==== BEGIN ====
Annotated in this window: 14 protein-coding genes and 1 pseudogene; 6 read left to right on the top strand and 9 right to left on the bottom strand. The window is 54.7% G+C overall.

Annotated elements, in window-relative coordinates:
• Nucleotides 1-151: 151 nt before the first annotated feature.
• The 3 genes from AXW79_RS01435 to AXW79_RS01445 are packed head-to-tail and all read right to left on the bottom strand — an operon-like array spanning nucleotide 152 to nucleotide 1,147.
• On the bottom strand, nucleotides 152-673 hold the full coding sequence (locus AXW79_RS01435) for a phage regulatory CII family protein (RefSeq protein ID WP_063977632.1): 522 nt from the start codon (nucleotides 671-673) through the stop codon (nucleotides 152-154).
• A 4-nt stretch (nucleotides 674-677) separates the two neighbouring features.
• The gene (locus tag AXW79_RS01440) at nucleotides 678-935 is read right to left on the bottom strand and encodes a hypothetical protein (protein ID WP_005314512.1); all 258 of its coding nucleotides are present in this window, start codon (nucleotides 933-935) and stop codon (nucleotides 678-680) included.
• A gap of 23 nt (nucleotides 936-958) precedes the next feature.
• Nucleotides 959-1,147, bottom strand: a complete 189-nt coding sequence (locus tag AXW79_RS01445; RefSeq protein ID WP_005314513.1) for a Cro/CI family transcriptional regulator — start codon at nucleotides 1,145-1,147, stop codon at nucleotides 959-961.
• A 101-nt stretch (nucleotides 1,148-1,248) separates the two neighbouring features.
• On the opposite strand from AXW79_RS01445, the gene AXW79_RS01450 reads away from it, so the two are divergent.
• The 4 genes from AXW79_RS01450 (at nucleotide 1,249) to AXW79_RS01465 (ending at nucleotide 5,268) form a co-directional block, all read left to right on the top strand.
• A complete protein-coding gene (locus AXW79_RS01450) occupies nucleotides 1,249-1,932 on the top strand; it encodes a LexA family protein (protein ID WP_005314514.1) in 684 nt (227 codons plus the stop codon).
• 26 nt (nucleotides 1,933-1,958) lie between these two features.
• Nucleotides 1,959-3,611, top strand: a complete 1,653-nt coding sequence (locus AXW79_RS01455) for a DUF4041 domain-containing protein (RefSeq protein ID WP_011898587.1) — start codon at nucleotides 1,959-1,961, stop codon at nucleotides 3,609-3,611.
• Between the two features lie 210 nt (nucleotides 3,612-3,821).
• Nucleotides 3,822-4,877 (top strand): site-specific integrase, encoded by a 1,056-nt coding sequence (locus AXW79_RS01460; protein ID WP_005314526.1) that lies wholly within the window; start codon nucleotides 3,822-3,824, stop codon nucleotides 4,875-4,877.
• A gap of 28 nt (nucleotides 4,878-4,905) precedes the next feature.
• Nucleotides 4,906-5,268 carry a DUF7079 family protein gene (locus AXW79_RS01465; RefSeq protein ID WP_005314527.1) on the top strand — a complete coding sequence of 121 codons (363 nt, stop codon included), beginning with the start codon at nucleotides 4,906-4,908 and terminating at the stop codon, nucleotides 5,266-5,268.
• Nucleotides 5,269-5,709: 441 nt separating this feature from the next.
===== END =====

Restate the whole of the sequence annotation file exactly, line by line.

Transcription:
Annotated in this window: 14 protein-coding genes and 1 pseudogene; 6 read left to right on the top strand and 9 right to left on the bottom strand. The window is 54.7% G+C overall.

Annotated elements, in window-relative coordinates:
• Nucleotides 1-151: 151 nt before the first annotated feature.
• The 3 genes from AXW79_RS01435 to AXW79_RS01445 are packed head-to-tail and all read right to left on the bottom strand — an operon-like array spanning nucleotide 152 to nucleotide 1,147.
• On the bottom strand, nucleotides 152-673 hold the full coding sequence (locus AXW79_RS01435) for a phage regulatory CII family protein (RefSeq protein ID WP_063977632.1): 522 nt from the start codon (nucleotides 671-673) through the stop codon (nucleotides 152-154).
• A 4-nt stretch (nucleotides 674-677) separates the two neighbouring features.
• The gene (locus tag AXW79_RS01440) at nucleotides 678-935 is read right to left on the bottom strand and encodes a hypothetical protein (protein ID WP_005314512.1); all 258 of its coding nucleotides are present in this window, start codon (nucleotides 933-935) and stop codon (nucleotides 678-680) included.
• A gap of 23 nt (nucleotides 936-958) precedes the next feature.
• Nucleotides 959-1,147, bottom strand: a complete 189-nt coding sequence (locus tag AXW79_RS01445; RefSeq protein ID WP_005314513.1) for a Cro/CI family transcriptional regulator — start codon at nucleotides 1,145-1,147, stop codon at nucleotides 959-961.
• A 101-nt stretch (nucleotides 1,148-1,248) separates the two neighbouring features.
• On the opposite strand from AXW79_RS01445, the gene AXW79_RS01450 reads away from it, so the two are divergent.
• The 4 genes from AXW79_RS01450 (at nucleotide 1,249) to AXW79_RS01465 (ending at nucleotide 5,268) form a co-directional block, all read left to right on the top strand.
• A complete protein-coding gene (locus AXW79_RS01450) occupies nucleotides 1,249-1,932 on the top strand; it encodes a LexA family protein (protein ID WP_005314514.1) in 684 nt (227 codons plus the stop codon).
• 26 nt (nucleotides 1,933-1,958) lie between these two features.
• Nucleotides 1,959-3,611, top strand: a complete 1,653-nt coding sequence (locus AXW79_RS01455) for a DUF4041 domain-containing protein (RefSeq protein ID WP_011898587.1) — start codon at nucleotides 1,959-1,961, stop codon at nucleotides 3,609-3,611.
• Between the two features lie 210 nt (nucleotides 3,612-3,821).
• Nucleotides 3,822-4,877 (top strand): site-specific integrase, encoded by a 1,056-nt coding sequence (locus AXW79_RS01460; protein ID WP_005314526.1) that lies wholly within the window; start codon nucleotides 3,822-3,824, stop codon nucleotides 4,875-4,877.
• A gap of 28 nt (nucleotides 4,878-4,905) precedes the next feature.
• Nucleotides 4,906-5,268 carry a DUF7079 family protein gene (locus AXW79_RS01465; RefSeq protein ID WP_005314527.1) on the top strand — a complete coding sequence of 121 codons (363 nt, stop codon included), beginning with the start codon at nucleotides 4,906-4,908 and terminating at the stop codon, nucleotides 5,266-5,268.
• Nucleotides 5,269-5,709: 441 nt separating this feature from the next.